Police obstruction of journalists covering demonstrations is “unacceptable”‘ and more needs to be done to make officers aware of the rules, a parliamentary committee has found.
In a new report on the policing of protests, published today, the parliamentary joint committee on human rights said it was concerned by “numerous reports” that police had become more heavy-handed in recent years.
- November 1, 2017
- October 13, 2017
- September 13, 2017
The committee heard from the National Union of Journalists that police were conducting surveillance of photographers, denying them access to protests and not recognising press cards.
In his evidence to the joint Lords and Commons committee, NUJ general secretary Jeremy Dear said: “What we are seeing is a group of journalists who regularly cover protests being stopped and searched, way away from the protest, being photographed, having information recorded about what they are wearing, where they are going, who they are working for and so on.
“It is creating an intimidatory atmosphere that means people are less likely to go out and cover protests.”
The Association of Chief Police Officers has agreed a set guidelines on police-media relations with the NUJ, which require officers to recognise the “important role” of journalists covering protests.
But Dear told the panel of MPs and peers that the guidelines were “useless because the police on the street do not know anything about them”.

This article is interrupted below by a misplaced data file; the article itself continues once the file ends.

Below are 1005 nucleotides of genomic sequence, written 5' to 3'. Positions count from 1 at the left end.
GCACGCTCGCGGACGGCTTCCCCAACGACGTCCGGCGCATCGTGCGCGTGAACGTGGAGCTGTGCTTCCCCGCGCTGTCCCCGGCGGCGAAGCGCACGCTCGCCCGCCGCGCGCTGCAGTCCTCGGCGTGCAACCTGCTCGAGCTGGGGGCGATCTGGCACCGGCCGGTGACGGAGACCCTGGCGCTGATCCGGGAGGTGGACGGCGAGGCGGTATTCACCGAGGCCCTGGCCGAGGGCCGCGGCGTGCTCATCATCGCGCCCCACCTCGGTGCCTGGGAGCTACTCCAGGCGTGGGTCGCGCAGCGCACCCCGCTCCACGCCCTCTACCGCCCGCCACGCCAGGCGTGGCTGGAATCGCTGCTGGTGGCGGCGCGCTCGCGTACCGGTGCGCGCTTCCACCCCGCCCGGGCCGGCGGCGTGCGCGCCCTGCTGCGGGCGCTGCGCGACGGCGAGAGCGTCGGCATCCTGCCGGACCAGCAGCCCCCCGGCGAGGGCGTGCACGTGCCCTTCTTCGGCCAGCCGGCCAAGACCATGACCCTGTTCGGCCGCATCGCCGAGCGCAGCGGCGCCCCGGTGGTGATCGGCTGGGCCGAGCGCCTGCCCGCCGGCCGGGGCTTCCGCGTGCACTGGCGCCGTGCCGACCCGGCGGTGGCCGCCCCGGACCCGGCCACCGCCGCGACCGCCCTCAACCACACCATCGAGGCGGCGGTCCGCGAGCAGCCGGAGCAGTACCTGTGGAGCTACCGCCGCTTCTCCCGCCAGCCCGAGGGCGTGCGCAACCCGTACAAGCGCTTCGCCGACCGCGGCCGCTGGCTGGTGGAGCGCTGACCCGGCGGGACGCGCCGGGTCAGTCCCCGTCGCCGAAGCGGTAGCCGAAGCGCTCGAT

In its newly published report, the committee said it was “unacceptable that individual journalists are left with no option but to take court action against officers who unlawfully interfere with their work”.
It said: “Journalists have the right to carry out their lawful business and report the way in which demonstrations are handled by the police without state interference, unless such interference is necessary and proportionate, and journalists need to be confident that they can carry out their role.
“The media are the eyes and ears of the public, helping to ensure that the police are accountable to the people they serve.
“Effective training of frontline police officers on the role of journalists in protests is vital.
“Police forces should consider how to ensure their officers follow the media guidelines and take steps to deal with officers who do not follow them.”
Committee chairman Andrew Dismore said: “Of course there is a balance to be struck between the rights of protestors, the police and the public but the state must not impose restrictions unless it is necessary, and proportionate, to do so.
“That is a high threshold. The presumption is in favour of protest without state interference.
“We believe there are changes to the law and practice that are needed to make that presumption a reality.”